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"Idol" Rules; Russian Spy Films Eyed; Street Sweet On Media

America Worships Idol

Last night the biggest show on TV returned the biggest premiere numbers in the show's history: 37.1 million viewers tuned in, with all demographics represented more than last year's premiere; the crucial 18- to 49-year-olds tuned in 3% more. This is Fox's higest-rated premiere ever in total viewers, and ties with "X-Files" (air date: Nov. 2, 1997) for Fox's highest-rated premiere among the 18 to 49 set. This $2.5 billion brand is going strong...


This afternoon I'm off to the Sundance Film Festival -- I will be reporting live all day Thursday and Friday, so tune in. If you're going to the Park City, Utah movie fest, don't look to eBay -- you're going to have to wait in line for tickets. Sundance officials say they're scanning eBay and cracking down on ticket sales -- reselling is illegal. The festival gave a random selection of 2,640 Utah residents the chance to buy up to 20 tickets each at the locals-only sale last week...

This Blog Is Not Yet Rated
Coming soon to a theater near you: the Motion Picture Association of America and the National Association of Theater Owners are planning some ratings-related changes -- kicking off Monday at Sundance -- when MPAA chief Dan Glickman will meet with indie filmmakers, producers and the heads of studios' specialty divisions. Changes will include plans to add an admonishment that certain R-rated films are unsuitable for kids, even if they're accompanied. And for the first time, a filmmaker will be able to cite another movie when waging an appeal. All this change is largely thanks to a documentary that debuted last year at Sundance -- "This Film Is Not Yet Rated" -- which tore apart the rather opaque and inconsistent ratings system.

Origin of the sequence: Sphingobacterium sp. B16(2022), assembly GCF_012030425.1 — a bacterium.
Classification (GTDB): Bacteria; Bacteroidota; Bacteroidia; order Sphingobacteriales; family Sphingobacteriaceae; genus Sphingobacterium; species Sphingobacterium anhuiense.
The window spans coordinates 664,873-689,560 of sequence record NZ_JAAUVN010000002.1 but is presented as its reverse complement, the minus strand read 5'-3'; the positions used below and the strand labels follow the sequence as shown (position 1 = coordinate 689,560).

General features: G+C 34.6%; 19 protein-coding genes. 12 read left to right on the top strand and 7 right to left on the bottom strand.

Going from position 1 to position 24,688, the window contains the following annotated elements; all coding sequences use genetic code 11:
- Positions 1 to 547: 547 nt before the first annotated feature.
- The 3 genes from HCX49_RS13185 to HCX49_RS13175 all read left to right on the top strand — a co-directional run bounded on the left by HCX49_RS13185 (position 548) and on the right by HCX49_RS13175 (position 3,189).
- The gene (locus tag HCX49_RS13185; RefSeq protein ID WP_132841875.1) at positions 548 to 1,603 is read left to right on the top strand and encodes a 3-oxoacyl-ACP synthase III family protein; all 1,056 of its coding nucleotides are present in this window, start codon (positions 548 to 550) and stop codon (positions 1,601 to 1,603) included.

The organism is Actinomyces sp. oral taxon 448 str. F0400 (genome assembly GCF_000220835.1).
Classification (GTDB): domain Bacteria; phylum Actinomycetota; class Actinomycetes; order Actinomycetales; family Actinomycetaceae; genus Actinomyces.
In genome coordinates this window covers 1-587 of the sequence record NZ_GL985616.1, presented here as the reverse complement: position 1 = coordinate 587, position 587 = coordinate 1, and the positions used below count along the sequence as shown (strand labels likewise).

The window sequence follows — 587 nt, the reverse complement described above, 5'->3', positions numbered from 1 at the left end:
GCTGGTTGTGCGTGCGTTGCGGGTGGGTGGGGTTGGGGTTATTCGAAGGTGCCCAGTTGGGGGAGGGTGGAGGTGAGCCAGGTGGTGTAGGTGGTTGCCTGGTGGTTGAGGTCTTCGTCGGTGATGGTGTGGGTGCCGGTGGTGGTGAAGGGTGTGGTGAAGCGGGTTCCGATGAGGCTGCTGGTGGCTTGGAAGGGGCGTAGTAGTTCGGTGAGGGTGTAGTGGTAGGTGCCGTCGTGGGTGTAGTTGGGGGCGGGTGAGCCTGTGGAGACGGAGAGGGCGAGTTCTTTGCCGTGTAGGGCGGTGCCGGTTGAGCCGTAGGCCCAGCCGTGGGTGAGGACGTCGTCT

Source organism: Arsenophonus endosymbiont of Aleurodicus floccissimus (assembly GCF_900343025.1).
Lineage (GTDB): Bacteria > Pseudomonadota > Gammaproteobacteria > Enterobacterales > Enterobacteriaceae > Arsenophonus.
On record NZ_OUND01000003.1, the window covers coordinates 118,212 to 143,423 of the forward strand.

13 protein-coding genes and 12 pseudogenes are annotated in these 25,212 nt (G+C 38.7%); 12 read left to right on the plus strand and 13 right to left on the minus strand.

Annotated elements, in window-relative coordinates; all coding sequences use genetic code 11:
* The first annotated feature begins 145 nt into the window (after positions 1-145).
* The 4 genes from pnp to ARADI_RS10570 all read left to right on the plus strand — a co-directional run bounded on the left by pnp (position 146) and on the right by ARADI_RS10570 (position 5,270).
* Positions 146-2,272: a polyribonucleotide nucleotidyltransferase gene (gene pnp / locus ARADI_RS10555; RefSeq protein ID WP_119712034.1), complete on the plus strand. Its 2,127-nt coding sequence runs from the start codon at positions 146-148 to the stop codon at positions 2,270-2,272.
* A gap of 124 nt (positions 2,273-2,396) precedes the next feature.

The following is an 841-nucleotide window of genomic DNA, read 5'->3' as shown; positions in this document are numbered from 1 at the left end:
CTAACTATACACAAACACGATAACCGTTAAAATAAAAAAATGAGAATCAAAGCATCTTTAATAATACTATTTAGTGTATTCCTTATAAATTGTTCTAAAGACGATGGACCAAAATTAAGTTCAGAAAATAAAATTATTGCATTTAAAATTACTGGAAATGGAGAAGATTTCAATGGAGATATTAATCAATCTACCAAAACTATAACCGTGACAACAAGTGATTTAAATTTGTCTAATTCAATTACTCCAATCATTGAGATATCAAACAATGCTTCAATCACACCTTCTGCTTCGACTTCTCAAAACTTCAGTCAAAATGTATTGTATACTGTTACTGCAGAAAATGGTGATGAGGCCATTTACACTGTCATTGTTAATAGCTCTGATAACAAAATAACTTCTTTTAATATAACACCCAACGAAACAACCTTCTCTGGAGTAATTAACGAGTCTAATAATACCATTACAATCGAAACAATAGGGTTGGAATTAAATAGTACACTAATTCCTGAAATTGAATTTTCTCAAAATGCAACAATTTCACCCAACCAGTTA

Wall Street Hot On Hollywood
As we near earnings season, the media sector is getting some heat. Merrill Lynch media analyst Jessica Reif Cohen calls News Corp. and Time Warner her "top picks for 2007." Calling them "bellwether stocks with significant scope for continued shareholder returns," Reif Cohen likes them because they're slightly more insulated from a slowing economy than their peers -- and because they're the most diversified of the media companies with the biggest online presence (MySpace and AOL). Not forgetting the Mouse House, she said that The Walt Disney Co. shares continue to trade at a discount to both News Corp. and Time Warner, maintaining her buy on the stock.

On the other hand, Spencer Wang at Bear Stearns is a bit of a bear on TW, saying he thinks it has little further upside after a strong stock run -- and saying that TW shares are fairly valued. Viacom is Wang's top sector pick. Last week, he boosted his price target by $4 to $49 for the stock, noting that Viacom saw the smallest gains in 2006 of all the big entertainment players...

A Fight For A Russian Spy
Alexander Litvinenko's mysterious death by poisioning captured the interest of the world media, and now it's near to Hollywood's heart. Variety reports that Warner Bros. and Johnny Depp's production company are teaming up to develop a movie on the topic -- while Sony is also pursuing a film on it. It's possible that both will get made-- take a look at the double feature of Truman Capote films-- but as history proves, the second flick is at a disadvantage...

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Questions? Comments? MediaMoney@cnbc.com

  • Working from Los Angeles, Boorstin is CNBC's media and entertainment reporter and editor of CNBC.com's Media Money section.